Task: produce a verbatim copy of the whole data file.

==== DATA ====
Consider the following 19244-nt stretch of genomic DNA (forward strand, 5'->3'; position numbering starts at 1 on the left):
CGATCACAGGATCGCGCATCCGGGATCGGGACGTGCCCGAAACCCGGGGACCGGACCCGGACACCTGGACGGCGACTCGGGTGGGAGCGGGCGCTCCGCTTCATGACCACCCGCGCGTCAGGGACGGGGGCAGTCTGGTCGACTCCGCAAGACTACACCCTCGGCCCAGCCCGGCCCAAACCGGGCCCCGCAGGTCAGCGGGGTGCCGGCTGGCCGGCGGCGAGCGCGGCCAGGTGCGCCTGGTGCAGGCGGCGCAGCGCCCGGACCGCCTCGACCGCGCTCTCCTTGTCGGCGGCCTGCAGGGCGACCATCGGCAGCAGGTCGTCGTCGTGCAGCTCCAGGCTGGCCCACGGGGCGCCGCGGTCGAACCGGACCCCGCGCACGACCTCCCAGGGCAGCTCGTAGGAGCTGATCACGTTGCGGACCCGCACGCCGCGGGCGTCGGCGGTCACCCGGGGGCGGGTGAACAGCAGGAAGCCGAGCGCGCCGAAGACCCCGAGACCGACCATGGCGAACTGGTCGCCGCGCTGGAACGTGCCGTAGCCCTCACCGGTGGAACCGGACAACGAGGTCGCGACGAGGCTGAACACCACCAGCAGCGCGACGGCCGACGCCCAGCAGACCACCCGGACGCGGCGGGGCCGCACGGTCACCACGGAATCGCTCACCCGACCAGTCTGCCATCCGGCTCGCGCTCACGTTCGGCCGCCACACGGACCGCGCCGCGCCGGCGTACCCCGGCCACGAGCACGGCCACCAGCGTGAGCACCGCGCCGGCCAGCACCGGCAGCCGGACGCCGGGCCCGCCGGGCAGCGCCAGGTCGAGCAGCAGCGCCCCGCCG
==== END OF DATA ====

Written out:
Consider the following 19244-nt stretch of genomic DNA (forward strand, 5'->3'; position numbering starts at 1 on the left):
CGATCACAGGATCGCGCATCCGGGATCGGGACGTGCCCGAAACCCGGGGACCGGACCCGGACACCTGGACGGCGACTCGGGTGGGAGCGGGCGCTCCGCTTCATGACCACCCGCGCGTCAGGGACGGGGGCAGTCTGGTCGACTCCGCAAGACTACACCCTCGGCCCAGCCCGGCCCAAACCGGGCCCCGCAGGTCAGCGGGGTGCCGGCTGGCCGGCGGCGAGCGCGGCCAGGTGCGCCTGGTGCAGGCGGCGCAGCGCCCGGACCGCCTCGACCGCGCTCTCCTTGTCGGCGGCCTGCAGGGCGACCATCGGCAGCAGGTCGTCGTCGTGCAGCTCCAGGCTGGCCCACGGGGCGCCGCGGTCGAACCGGACCCCGCGCACGACCTCCCAGGGCAGCTCGTAGGAGCTGATCACGTTGCGGACCCGCACGCCGCGGGCGTCGGCGGTCACCCGGGGGCGGGTGAACAGCAGGAAGCCGAGCGCGCCGAAGACCCCGAGACCGACCATGGCGAACTGGTCGCCGCGCTGGAACGTGCCGTAGCCCTCACCGGTGGAACCGGACAACGAGGTCGCGACGAGGCTGAACACCACCAGCAGCGCGACGGCCGACGCCCAGCAGACCACCCGGACGCGGCGGGGCCGCACGGTCACCACGGAATCGCTCACCCGACCAGTCTGCCATCCGGCTCGCGCTCACGTTCGGCCGCCACACGGACCGCGCCGCGCCGGCGTACCCCGGCCACGAGCACGGCCACCAGCGTGAGCACCGCGCCGGCCAGCACCGGCAGCCGGACGCCGGGCCCGCCGGGCAGCGCCAGGTCGAGCAGCAGCGCCCCGCCG